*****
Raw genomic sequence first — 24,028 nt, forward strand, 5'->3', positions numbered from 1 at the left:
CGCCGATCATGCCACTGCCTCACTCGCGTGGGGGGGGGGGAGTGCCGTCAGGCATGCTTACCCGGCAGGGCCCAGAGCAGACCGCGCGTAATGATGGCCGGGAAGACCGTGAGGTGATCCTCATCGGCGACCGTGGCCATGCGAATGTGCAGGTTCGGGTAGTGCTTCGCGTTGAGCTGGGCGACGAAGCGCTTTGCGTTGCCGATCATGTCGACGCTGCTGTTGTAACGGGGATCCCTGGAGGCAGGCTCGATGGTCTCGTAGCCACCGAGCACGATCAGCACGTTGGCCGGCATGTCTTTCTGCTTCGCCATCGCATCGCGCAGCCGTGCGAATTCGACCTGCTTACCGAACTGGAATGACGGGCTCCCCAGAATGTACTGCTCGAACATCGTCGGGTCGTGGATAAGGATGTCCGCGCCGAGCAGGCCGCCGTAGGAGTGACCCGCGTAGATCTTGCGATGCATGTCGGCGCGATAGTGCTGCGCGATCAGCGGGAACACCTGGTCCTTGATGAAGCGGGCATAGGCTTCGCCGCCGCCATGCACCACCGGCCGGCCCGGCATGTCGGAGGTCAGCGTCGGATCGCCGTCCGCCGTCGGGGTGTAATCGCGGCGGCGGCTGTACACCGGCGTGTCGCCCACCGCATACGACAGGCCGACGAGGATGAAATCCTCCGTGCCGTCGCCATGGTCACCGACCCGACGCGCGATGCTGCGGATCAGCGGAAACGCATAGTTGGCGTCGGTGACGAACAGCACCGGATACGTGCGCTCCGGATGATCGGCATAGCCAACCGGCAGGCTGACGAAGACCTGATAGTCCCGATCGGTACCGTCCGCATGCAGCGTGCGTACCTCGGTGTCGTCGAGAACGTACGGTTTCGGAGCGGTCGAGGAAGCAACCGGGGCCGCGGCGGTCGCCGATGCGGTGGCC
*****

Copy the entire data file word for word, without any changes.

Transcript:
Raw genomic sequence first — 24,028 nt, forward strand, 5'->3', positions numbered from 1 at the left:
CGCCGATCATGCCACTGCCTCACTCGCGTGGGGGGGGGGGAGTGCCGTCAGGCATGCTTACCCGGCAGGGCCCAGAGCAGACCGCGCGTAATGATGGCCGGGAAGACCGTGAGGTGATCCTCATCGGCGACCGTGGCCATGCGAATGTGCAGGTTCGGGTAGTGCTTCGCGTTGAGCTGGGCGACGAAGCGCTTTGCGTTGCCGATCATGTCGACGCTGCTGTTGTAACGGGGATCCCTGGAGGCAGGCTCGATGGTCTCGTAGCCACCGAGCACGATCAGCACGTTGGCCGGCATGTCTTTCTGCTTCGCCATCGCATCGCGCAGCCGTGCGAATTCGACCTGCTTACCGAACTGGAATGACGGGCTCCCCAGAATGTACTGCTCGAACATCGTCGGGTCGTGGATAAGGATGTCCGCGCCGAGCAGGCCGCCGTAGGAGTGACCCGCGTAGATCTTGCGATGCATGTCGGCGCGATAGTGCTGCGCGATCAGCGGGAACACCTGGTCCTTGATGAAGCGGGCATAGGCTTCGCCGCCGCCATGCACCACCGGCCGGCCCGGCATGTCGGAGGTCAGCGTCGGATCGCCGTCCGCCGTCGGGGTGTAATCGCGGCGGCGGCTGTACACCGGCGTGTCGCCCACCGCATACGACAGGCCGACGAGGATGAAATCCTCCGTGCCGTCGCCATGGTCACCGACCCGACGCGCGATGCTGCGGATCAGCGGAAACGCATAGTTGGCGTCGGTGACGAACAGCACCGGATACGTGCGCTCCGGATGATCGGCATAGCCAACCGGCAGGCTGACGAAGACCTGATAGTCCCGATCGGTACCGTCCGCATGCAGCGTGCGTACCTCGGTGTCGTCGAGAACGTACGGTTTCGGAGCGGTCGAGGAAGCAACCGGGGCCGCGGCGGTCGCCGATGCGGTGGCC